According to the Africa Check, misinformation around the country has spread in various forms, including hoaxes, falsified content, misleading claims, and scams. Most of the information points towards cures and vaccines. The ecosystem of false information has also proved effective by adding to the believability of the claims.
In a world overrun with fake news and conspiracy theories, the outbreak of the COVID-19 virus ushered in a wave of global fear and doubt, especially on coronavirus vaccine. In this report, Jennifer Ugwa writes on how religious leaders’ perspective of the vaccine sways pentecostalist acceptance of the jab.
Less than two months after Kenya Catholic Doctors Association issued the statement that the vaccine is unnecessary because we already have effective treatment against COVID-19, the sitting chair of KCDA, Dr. Stephen Karanja died from the disease. KCDA is yet to comment on whether they maintain their stance against the COVID vaccine.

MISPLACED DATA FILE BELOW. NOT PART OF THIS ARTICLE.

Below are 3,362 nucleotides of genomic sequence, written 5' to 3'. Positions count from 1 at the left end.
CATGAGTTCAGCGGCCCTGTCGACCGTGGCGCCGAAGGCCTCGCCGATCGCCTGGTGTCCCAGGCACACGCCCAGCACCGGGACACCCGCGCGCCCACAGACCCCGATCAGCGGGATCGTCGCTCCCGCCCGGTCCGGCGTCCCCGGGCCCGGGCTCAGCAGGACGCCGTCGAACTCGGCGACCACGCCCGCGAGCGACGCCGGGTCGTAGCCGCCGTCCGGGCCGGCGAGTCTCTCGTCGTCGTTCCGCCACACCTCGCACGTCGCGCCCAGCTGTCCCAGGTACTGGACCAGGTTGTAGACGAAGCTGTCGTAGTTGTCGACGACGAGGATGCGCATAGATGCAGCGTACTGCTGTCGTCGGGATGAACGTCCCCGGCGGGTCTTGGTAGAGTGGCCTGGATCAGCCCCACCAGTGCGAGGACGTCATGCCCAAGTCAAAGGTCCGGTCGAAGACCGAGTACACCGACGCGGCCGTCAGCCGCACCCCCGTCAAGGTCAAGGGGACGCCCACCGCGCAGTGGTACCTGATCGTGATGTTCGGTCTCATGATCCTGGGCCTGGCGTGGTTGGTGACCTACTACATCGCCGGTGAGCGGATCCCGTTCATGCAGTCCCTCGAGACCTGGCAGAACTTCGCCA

“Honestly, I doubted the reality of Covid-19 until I found myself struggling for breadth, headache and high fever,” Hassan said at the launch of ‘Covid-19 Heroes Campaign,” organised by the World Health Organisation
“Go and get your onions as many as possible. Get it and use it raw any day, anytime and any hour. Blend and use the water for protection...” says the message. However, there is no scientific evidence to validate that garlic and onion could prevent or cure COVID-19.
"During one of the daily Covid-19 media addresses in the country, Health Chief Administrative Secretary Dr Mercy Mwangangi admitted that there had been a sharp decrease in the number of hospital visits, pregnant women included."
“Fake news would have killed me first before the coronavirus,” Kibet Rono, Covid-19 survivor says as he takes me through his recovery journey.
“I better take the vaccine than boiling black tea or doing any other thing that has not been verified that can cause me more harm. I remember when I drank black tea, I had to see a doctor because of my ulcers,”